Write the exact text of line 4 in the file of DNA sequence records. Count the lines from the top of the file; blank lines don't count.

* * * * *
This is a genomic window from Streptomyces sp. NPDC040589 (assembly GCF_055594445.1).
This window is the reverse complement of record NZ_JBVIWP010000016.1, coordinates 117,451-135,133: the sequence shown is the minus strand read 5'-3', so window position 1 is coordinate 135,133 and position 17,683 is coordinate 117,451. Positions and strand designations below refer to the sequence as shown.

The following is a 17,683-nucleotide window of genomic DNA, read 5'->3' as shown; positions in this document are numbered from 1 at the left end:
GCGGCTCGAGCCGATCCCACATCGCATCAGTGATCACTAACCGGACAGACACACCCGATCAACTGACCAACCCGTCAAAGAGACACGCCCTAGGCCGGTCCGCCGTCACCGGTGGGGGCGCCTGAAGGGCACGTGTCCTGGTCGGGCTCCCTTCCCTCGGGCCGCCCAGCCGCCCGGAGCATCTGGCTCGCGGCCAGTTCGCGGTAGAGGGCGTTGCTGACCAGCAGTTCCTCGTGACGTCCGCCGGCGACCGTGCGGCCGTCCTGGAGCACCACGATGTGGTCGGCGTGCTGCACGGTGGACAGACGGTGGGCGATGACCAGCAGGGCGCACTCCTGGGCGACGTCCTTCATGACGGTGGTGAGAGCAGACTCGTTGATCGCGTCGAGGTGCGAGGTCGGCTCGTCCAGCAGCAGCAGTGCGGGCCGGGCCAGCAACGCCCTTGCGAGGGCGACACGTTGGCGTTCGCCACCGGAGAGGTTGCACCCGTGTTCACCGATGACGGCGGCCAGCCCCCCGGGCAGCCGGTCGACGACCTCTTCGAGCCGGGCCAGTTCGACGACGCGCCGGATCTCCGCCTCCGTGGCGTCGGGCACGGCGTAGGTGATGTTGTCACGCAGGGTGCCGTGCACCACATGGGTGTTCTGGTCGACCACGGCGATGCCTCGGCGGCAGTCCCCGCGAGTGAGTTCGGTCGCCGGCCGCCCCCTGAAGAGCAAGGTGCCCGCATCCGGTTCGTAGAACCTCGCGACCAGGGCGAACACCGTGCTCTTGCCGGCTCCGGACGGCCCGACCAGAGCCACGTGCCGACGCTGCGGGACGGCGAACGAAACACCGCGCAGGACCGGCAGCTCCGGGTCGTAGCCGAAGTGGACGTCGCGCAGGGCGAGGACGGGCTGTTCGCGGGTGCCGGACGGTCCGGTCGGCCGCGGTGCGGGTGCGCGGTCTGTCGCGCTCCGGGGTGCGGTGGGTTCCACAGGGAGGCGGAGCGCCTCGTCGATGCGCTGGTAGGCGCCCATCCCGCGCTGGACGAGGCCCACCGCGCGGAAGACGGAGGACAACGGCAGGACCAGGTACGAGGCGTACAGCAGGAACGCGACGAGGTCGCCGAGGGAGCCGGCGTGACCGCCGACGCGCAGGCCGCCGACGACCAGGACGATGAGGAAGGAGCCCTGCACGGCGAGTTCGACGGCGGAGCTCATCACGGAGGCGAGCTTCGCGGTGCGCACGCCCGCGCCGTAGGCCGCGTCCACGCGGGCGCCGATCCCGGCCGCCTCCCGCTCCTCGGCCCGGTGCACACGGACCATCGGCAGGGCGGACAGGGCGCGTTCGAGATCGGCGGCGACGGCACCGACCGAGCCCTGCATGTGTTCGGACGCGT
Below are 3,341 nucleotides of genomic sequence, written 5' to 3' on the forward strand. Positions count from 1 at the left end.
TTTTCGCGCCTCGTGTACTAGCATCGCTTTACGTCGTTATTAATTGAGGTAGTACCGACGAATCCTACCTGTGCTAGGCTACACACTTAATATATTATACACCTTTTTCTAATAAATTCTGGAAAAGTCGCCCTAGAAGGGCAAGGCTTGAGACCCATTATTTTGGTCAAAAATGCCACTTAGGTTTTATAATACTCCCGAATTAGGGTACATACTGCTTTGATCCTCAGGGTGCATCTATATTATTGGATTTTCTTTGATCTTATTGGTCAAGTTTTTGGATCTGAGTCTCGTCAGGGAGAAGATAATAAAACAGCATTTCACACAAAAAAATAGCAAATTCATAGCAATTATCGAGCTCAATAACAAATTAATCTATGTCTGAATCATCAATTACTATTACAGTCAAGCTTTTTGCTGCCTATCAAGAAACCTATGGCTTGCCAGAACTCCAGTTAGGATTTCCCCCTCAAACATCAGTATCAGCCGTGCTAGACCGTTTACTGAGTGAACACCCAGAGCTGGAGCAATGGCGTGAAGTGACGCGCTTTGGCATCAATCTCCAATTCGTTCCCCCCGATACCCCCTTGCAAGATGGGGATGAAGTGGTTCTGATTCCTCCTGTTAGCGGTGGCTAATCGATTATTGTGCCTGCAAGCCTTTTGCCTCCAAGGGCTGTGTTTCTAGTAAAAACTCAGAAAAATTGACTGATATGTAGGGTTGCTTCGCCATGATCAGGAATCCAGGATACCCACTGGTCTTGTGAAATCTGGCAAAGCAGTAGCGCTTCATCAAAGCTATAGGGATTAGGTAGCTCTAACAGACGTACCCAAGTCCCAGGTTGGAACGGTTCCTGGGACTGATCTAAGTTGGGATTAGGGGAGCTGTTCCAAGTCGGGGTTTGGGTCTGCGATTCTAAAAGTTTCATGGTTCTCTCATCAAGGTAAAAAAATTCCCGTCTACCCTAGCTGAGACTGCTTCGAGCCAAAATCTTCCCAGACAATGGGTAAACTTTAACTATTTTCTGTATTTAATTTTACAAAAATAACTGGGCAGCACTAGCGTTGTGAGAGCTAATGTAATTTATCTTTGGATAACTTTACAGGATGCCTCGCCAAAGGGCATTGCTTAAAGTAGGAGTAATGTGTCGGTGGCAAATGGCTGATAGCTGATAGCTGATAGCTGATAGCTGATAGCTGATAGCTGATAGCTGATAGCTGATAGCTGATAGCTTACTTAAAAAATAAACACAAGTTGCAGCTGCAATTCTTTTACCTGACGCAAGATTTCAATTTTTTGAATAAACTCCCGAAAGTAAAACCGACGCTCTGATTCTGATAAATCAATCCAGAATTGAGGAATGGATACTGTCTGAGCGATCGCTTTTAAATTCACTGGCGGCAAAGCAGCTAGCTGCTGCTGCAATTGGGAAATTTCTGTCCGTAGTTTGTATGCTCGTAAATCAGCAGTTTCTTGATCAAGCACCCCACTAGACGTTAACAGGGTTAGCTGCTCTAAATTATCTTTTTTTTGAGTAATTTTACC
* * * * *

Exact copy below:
GCGGCTCGAGCCGATCCCACATCGCATCAGTGATCACTAACCGGACAGACACACCCGATCAACTGACCAACCCGTCAAAGAGACACGCCCTAGGCCGGTCCGCCGTCACCGGTGGGGGCGCCTGAAGGGCACGTGTCCTGGTCGGGCTCCCTTCCCTCGGGCCGCCCAGCCGCCCGGAGCATCTGGCTCGCGGCCAGTTCGCGGTAGAGGGCGTTGCTGACCAGCAGTTCCTCGTGACGTCCGCCGGCGACCGTGCGGCCGTCCTGGAGCACCACGATGTGGTCGGCGTGCTGCACGGTGGACAGACGGTGGGCGATGACCAGCAGGGCGCACTCCTGGGCGACGTCCTTCATGACGGTGGTGAGAGCAGACTCGTTGATCGCGTCGAGGTGCGAGGTCGGCTCGTCCAGCAGCAGCAGTGCGGGCCGGGCCAGCAACGCCCTTGCGAGGGCGACACGTTGGCGTTCGCCACCGGAGAGGTTGCACCCGTGTTCACCGATGACGGCGGCCAGCCCCCCGGGCAGCCGGTCGACGACCTCTTCGAGCCGGGCCAGTTCGACGACGCGCCGGATCTCCGCCTCCGTGGCGTCGGGCACGGCGTAGGTGATGTTGTCACGCAGGGTGCCGTGCACCACATGGGTGTTCTGGTCGACCACGGCGATGCCTCGGCGGCAGTCCCCGCGAGTGAGTTCGGTCGCCGGCCGCCCCCTGAAGAGCAAGGTGCCCGCATCCGGTTCGTAGAACCTCGCGACCAGGGCGAACACCGTGCTCTTGCCGGCTCCGGACGGCCCGACCAGAGCCACGTGCCGACGCTGCGGGACGGCGAACGAAACACCGCGCAGGACCGGCAGCTCCGGGTCGTAGCCGAAGTGGACGTCGCGCAGGGCGAGGACGGGCTGTTCGCGGGTGCCGGACGGTCCGGTCGGCCGCGGTGCGGGTGCGCGGTCTGTCGCGCTCCGGGGTGCGGTGGGTTCCACAGGGAGGCGGAGCGCCTCGTCGATGCGCTGGTAGGCGCCCATCCCGCGCTGGACGAGGCCCACCGCGCGGAAGACGGAGGACAACGGCAGGACCAGGTACGAGGCGTACAGCAGGAACGCGACGAGGTCGCCGAGGGAGCCGGCGTGACCGCCGACGCGCAGGCCGCCGACGACCAGGACGATGAGGAAGGAGCCCTGCACGGCGAGTTCGACGGCGGAGCTCATCACGGAGGCGAGCTTCGCGGTGCGCACGCCCGCGCCGTAGGCCGCGTCCACGCGGGCGCCGATCCCGGCCGCCTCCCGCTCCTCGGCCCGGTGCACACGGACCATCGGCAGGGCGGACAGGGCGCGTTCGAGATCGGCGGCGACGGCACCGACCGAGCCCTGCATGTGTTCGGACGCGT